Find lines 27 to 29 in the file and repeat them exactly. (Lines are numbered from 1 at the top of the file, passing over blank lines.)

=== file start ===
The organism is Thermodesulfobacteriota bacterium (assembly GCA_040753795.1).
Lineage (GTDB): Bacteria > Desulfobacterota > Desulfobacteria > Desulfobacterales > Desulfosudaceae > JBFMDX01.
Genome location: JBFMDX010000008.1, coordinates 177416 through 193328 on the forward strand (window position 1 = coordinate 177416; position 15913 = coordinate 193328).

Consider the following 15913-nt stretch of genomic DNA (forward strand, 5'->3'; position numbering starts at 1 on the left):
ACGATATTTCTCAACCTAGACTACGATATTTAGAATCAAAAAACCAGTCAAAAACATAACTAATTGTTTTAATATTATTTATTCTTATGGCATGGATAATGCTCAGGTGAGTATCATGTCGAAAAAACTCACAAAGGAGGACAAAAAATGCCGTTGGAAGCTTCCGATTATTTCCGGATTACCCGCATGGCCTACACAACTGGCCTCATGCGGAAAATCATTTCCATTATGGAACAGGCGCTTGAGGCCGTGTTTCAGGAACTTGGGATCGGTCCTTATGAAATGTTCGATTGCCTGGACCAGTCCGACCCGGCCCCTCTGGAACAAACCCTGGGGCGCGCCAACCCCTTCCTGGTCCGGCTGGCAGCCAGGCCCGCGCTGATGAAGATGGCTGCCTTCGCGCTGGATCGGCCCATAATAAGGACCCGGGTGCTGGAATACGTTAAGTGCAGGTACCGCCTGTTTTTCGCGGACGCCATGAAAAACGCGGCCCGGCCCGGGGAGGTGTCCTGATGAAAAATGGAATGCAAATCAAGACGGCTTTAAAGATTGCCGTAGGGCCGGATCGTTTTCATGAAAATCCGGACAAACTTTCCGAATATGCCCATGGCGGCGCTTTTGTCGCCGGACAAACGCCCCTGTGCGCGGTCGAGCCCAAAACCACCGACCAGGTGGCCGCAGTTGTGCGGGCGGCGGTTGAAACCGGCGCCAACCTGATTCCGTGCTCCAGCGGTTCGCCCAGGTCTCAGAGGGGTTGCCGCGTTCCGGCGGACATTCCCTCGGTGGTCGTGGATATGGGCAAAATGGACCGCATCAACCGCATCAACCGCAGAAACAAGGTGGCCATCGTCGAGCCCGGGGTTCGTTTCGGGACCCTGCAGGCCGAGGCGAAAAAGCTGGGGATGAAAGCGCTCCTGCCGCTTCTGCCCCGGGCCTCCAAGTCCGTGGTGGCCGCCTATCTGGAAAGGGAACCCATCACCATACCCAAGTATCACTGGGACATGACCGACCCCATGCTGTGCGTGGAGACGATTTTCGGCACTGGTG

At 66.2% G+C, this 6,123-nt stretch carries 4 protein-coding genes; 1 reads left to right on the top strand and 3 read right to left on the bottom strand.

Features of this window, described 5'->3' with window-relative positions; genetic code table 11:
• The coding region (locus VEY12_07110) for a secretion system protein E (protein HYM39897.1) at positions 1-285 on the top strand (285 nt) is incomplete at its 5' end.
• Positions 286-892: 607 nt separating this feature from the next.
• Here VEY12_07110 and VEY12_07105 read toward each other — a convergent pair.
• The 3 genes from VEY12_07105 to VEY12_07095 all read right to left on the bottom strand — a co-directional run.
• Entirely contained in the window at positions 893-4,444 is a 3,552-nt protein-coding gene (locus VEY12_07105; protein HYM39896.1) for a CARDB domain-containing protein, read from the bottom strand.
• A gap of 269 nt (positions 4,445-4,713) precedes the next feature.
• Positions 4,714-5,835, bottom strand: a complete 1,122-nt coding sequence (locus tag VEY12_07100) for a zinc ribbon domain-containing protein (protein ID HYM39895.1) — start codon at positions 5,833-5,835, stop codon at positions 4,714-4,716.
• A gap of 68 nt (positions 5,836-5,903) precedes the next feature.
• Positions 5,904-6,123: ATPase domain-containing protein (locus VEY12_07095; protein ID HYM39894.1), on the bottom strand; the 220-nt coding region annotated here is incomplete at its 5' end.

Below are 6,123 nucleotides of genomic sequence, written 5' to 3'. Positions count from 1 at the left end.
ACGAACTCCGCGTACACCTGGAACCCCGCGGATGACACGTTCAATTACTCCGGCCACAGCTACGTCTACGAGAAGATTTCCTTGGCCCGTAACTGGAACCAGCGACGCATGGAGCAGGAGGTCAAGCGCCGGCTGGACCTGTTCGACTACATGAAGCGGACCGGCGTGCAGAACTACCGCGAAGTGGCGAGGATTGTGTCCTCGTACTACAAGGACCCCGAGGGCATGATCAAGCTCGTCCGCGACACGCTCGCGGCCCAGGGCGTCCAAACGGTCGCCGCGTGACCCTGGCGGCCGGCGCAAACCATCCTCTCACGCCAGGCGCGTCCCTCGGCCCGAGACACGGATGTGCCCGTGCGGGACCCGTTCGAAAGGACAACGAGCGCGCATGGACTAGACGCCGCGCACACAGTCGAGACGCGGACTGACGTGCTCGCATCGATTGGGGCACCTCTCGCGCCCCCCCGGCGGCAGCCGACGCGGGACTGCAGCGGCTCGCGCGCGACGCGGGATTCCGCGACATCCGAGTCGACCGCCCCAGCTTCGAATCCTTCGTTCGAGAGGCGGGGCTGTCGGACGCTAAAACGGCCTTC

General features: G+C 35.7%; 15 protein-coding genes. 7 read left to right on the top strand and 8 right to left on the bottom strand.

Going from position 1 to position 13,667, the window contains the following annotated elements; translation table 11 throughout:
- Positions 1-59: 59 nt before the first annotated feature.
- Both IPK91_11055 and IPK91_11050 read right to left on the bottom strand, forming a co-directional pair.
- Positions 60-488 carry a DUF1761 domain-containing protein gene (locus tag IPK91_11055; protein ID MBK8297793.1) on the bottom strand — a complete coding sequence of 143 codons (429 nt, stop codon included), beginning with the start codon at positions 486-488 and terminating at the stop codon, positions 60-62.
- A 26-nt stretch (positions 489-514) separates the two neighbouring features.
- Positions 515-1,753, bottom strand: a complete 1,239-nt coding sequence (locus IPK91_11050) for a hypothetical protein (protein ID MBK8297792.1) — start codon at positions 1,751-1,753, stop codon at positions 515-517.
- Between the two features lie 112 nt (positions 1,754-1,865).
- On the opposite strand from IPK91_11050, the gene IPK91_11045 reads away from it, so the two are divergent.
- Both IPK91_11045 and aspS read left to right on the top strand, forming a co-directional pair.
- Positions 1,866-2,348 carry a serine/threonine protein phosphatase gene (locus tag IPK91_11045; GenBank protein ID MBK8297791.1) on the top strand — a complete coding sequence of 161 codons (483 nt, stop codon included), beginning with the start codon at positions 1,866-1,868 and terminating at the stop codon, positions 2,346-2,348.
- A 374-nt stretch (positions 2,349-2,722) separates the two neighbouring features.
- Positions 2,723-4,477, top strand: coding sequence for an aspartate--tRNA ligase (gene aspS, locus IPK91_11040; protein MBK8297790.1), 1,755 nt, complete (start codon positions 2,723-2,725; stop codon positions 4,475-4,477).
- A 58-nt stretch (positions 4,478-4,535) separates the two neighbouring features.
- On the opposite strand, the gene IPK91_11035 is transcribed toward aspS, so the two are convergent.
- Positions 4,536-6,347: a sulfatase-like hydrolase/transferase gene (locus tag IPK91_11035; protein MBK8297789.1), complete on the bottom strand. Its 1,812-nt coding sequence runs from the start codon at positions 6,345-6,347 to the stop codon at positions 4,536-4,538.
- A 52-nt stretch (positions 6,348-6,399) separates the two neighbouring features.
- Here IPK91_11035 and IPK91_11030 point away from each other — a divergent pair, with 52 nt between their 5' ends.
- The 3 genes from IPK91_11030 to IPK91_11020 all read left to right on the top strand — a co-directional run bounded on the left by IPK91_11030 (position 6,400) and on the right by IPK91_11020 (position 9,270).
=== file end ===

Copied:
- On the opposite strand from IPK91_11050, the gene IPK91_11045 reads away from it, so the two are divergent.
- Both IPK91_11045 and aspS read left to right on the top strand, forming a co-directional pair.
- Positions 1,866-2,348 carry a serine/threonine protein phosphatase gene (locus tag IPK91_11045; GenBank protein ID MBK8297791.1) on the top strand — a complete coding sequence of 161 codons (483 nt, stop codon included), beginning with the start codon at positions 1,866-1,868 and terminating at the stop codon, positions 2,346-2,348.